With powerful vocals and a delightfully diverse discography, Kiran Gandhi has always been the arbiter of the female-powered music. The musician, producer and activist who goes by Madame Gandhi busied herself on social media in the past month with Instagram lives and videos that were all about discourse centred around Pride Month. By the end of it came the release of her track ‘Waiting For Me’. Kickstarting with “We always assume our own powerlessness, but never our own power”, the lyrics only get stronger turning into a formidable force to be reckoned with.
Gandhi grew up between Mumbai and New York and went to on creating an impressive career which includes a Havard Business School degree and her stint at Interscope Records. Her tracks are a thought-provoking blend of activism, cross-cultural influences, non-binary gender perspectives in music. And it echoes through ‘Waiting For Me’, that she describes as a “resistance anthem”. The song chronicles her experience in an Indian convent school and all the way until her gig at Vh1’s Supersonic. The music video directed by Misha Ghose features several trans, female and queer faces that exude authenticity.
Madame Gandhi’s voice is distinctly millennial and shares the increasingly relevant call to celebrate diversity. So we hit her up with a few questions about expressing dissent with music and the joy of deconstructing music into a cultural melting pot of identities.
Music has become an essential tool of expressing dissent as witnessed at protests all across the world (Indian Anti-CAA protestors performed hip-hop tracks at protest sites). What are your thoughts on it?
Kiran: Music caters to the emotion. Music captivates the listener with the melodies and rhythm. It caters to an emotionally intuitive part of the psyche. So it is one of the most effective mediums for communicating a message. I use my music as a vehicle to convey truth, and I use my visual imagery as a means of illustrating the world I wish we lived in. I wanted to partner with Misha Ghose, one of the best directors in India, and Aastha Singh of Chalk & Cheese Films to bring to life a story that gives us space to safely question society’s most problematic norms, while simultaneously depicting what my understanding of freedom looks and feels like. I want the viewer to watch the video and ask, “what contributes to my oppression?” “Whose oppression might I be contributing to?” and “what does my version of freedom look and feel like? How can I incorporate that into my own life?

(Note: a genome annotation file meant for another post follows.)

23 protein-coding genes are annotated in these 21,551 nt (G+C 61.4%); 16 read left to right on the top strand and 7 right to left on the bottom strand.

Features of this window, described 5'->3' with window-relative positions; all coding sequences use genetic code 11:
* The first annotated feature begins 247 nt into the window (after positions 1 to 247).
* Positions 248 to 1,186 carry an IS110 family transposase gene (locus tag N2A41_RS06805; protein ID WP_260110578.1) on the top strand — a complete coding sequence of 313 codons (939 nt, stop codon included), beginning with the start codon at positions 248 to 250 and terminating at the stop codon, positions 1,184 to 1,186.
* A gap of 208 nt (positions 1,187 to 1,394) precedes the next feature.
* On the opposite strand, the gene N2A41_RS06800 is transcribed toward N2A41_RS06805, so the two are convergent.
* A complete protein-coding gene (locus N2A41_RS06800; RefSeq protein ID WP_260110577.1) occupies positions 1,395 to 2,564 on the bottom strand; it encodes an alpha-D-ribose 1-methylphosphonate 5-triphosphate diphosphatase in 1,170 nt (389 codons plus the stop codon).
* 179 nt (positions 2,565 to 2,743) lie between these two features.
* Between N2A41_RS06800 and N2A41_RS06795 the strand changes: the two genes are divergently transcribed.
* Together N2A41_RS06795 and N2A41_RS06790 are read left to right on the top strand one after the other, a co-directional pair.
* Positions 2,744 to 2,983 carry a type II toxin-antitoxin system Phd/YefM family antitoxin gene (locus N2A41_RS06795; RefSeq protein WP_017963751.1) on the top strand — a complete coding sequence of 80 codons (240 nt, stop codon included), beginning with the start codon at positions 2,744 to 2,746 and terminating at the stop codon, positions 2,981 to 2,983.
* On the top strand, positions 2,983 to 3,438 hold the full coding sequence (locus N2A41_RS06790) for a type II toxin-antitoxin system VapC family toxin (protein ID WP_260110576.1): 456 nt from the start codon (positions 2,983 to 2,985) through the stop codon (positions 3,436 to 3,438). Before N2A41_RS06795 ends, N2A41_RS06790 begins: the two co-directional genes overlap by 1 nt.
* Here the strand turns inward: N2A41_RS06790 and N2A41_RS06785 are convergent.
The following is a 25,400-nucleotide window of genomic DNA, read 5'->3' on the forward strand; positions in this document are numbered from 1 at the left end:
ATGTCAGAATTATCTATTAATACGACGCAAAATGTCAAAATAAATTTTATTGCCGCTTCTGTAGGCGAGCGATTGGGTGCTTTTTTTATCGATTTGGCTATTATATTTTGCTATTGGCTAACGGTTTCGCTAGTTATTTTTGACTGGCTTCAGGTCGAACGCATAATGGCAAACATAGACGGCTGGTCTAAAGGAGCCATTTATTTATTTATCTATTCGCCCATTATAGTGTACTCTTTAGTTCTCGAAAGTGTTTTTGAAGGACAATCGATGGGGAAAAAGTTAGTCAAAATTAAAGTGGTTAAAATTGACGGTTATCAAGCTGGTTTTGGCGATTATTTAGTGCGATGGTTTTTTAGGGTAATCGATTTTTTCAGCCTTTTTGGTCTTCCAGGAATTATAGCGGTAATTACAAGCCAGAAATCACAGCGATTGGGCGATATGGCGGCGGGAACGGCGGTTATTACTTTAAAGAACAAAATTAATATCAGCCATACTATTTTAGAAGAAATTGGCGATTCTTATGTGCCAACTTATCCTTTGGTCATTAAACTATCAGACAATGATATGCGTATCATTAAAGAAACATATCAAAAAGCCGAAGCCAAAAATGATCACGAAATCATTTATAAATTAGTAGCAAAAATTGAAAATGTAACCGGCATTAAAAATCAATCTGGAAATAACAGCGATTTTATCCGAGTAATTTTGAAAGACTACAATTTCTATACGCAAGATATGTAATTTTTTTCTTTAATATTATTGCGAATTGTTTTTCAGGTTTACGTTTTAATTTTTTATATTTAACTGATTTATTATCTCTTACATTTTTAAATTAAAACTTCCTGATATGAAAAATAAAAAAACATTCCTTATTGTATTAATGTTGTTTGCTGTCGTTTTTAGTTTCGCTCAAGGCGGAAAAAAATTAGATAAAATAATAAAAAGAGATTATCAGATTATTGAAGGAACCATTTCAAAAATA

How would you define your music and what part of your skillset/experience are you hoping to showcase with ‘Waiting For Me’?
Kiran: I would say my music consists of uplifting percussive anthems! “Waiting For Me” is definitely a global resistance anthem, in which I want to depict aspects of life that I find oppressive, and aspects of life that I find liberating! My team, Director Misha Ghose and Producer Aastha Singh and I, wanted this video to also serve as a gift to all the folks globally who have been in Lockdown for so many months. This video is a reflection of how we are all feeling, wanting to break free, return to nature, hug and kiss our friends and family and feel a sense of personal liberation again.
If you were to assign a few characteristics to songs written with a female/non-binary perspective what would they be? Is there a method to deconstructing the dominant gender perspective in music?
Kiran: YES! It is about celebrating community, kindness, joyfulness, sincerity, purity, calmness and nature. It is about value that which is gentle, that which is emotionally intelligent, that which is loving. These aspects represent distinctly feminine energy, that is deeply undervalued in our overly masculine society. Having top-down feminine leadership on set made for an experience that was collaborative, inclusive and thoughtful.
What are millennial electronic/electro-pop artists doing differently from their predecessors?
Kiran: We are continuing the work of our ancestors by directly critiquing that which we believe no longer serves us. We are actively decolonizing! We are actively celebrating that which is inherently of the earth and of the feminine. We are merging our heritage with current waves of culture. We are seeing joy as a radical activist practice. We are using social media to find power in the collective and to own our voice. We are choosing to own our own narrative, and investing in our own storytelling skillsets instead of depending on other folks to tell our stories for us.
How would you define your cross-cultural music influences?
Kiran: I love songs with rich lyrics and heavy percussion and soulful melodies. One of my co-producers, Alexia Riner, taught me that our music should sound like a mix of our favourite bands. So I absolutely employ this mentality with the song I create. And I feel I am still on the journey to getting closer and closer to my own sound, but each song gets us there. I definitely feel like this video is a personal milestone in painting a distinctly clear picture of my message of moving from the oppressed to the liberated, from the individual to the collective, from the mundane to the colourful!
Pride Month might be over the celebration doesn’t have to end. Can you curate a pride month playlist for our readers?
Kiran: Sure, it is here!
Tune in to Vh1 to catch Madame Gandhi’s ‘Waiting For Me’.
By Tanzim Pardi Walla for Mashable India